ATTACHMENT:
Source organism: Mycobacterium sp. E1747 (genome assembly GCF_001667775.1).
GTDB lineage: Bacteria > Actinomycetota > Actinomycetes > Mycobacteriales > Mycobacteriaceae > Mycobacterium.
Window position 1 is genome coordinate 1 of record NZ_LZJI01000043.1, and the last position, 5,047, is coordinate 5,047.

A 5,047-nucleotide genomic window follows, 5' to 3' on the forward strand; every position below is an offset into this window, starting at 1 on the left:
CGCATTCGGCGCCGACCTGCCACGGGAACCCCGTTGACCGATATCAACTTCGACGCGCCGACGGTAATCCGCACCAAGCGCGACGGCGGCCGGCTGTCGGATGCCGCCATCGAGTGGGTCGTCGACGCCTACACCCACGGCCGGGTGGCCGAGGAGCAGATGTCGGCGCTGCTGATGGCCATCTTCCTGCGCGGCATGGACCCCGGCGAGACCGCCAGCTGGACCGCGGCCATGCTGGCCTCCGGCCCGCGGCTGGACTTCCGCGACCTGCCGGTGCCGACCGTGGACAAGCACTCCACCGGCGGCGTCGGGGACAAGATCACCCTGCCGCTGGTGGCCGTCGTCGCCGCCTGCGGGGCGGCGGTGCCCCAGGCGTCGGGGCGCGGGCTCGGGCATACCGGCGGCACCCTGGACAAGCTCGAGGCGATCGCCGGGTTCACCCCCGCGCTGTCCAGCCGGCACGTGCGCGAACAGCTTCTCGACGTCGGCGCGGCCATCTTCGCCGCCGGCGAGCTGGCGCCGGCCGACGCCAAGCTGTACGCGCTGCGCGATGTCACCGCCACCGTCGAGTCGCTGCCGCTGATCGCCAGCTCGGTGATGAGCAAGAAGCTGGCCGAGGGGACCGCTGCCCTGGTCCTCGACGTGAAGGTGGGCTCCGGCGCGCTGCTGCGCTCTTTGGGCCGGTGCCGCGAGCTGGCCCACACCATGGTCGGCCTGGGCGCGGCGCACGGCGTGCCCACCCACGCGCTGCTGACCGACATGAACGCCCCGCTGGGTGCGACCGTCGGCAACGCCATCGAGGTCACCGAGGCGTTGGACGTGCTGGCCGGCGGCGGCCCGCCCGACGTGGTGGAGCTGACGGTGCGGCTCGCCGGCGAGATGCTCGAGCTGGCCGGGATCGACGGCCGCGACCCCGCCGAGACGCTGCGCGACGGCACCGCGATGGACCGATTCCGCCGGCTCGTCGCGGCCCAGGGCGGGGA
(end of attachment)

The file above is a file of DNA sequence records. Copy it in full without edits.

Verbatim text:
Source organism: Mycobacterium sp. E1747 (genome assembly GCF_001667775.1).
GTDB lineage: Bacteria > Actinomycetota > Actinomycetes > Mycobacteriales > Mycobacteriaceae > Mycobacterium.
Window position 1 is genome coordinate 1 of record NZ_LZJI01000043.1, and the last position, 5,047, is coordinate 5,047.

A 5,047-nucleotide genomic window follows, 5' to 3' on the forward strand; every position below is an offset into this window, starting at 1 on the left:
CGCATTCGGCGCCGACCTGCCACGGGAACCCCGTTGACCGATATCAACTTCGACGCGCCGACGGTAATCCGCACCAAGCGCGACGGCGGCCGGCTGTCGGATGCCGCCATCGAGTGGGTCGTCGACGCCTACACCCACGGCCGGGTGGCCGAGGAGCAGATGTCGGCGCTGCTGATGGCCATCTTCCTGCGCGGCATGGACCCCGGCGAGACCGCCAGCTGGACCGCGGCCATGCTGGCCTCCGGCCCGCGGCTGGACTTCCGCGACCTGCCGGTGCCGACCGTGGACAAGCACTCCACCGGCGGCGTCGGGGACAAGATCACCCTGCCGCTGGTGGCCGTCGTCGCCGCCTGCGGGGCGGCGGTGCCCCAGGCGTCGGGGCGCGGGCTCGGGCATACCGGCGGCACCCTGGACAAGCTCGAGGCGATCGCCGGGTTCACCCCCGCGCTGTCCAGCCGGCACGTGCGCGAACAGCTTCTCGACGTCGGCGCGGCCATCTTCGCCGCCGGCGAGCTGGCGCCGGCCGACGCCAAGCTGTACGCGCTGCGCGATGTCACCGCCACCGTCGAGTCGCTGCCGCTGATCGCCAGCTCGGTGATGAGCAAGAAGCTGGCCGAGGGGACCGCTGCCCTGGTCCTCGACGTGAAGGTGGGCTCCGGCGCGCTGCTGCGCTCTTTGGGCCGGTGCCGCGAGCTGGCCCACACCATGGTCGGCCTGGGCGCGGCGCACGGCGTGCCCACCCACGCGCTGCTGACCGACATGAACGCCCCGCTGGGTGCGACCGTCGGCAACGCCATCGAGGTCACCGAGGCGTTGGACGTGCTGGCCGGCGGCGGCCCGCCCGACGTGGTGGAGCTGACGGTGCGGCTCGCCGGCGAGATGCTCGAGCTGGCCGGGATCGACGGCCGCGACCCCGCCGAGACGCTGCGCGACGGCACCGCGATGGACCGATTCCGCCGGCTCGTCGCGGCCCAGGGCGGGGA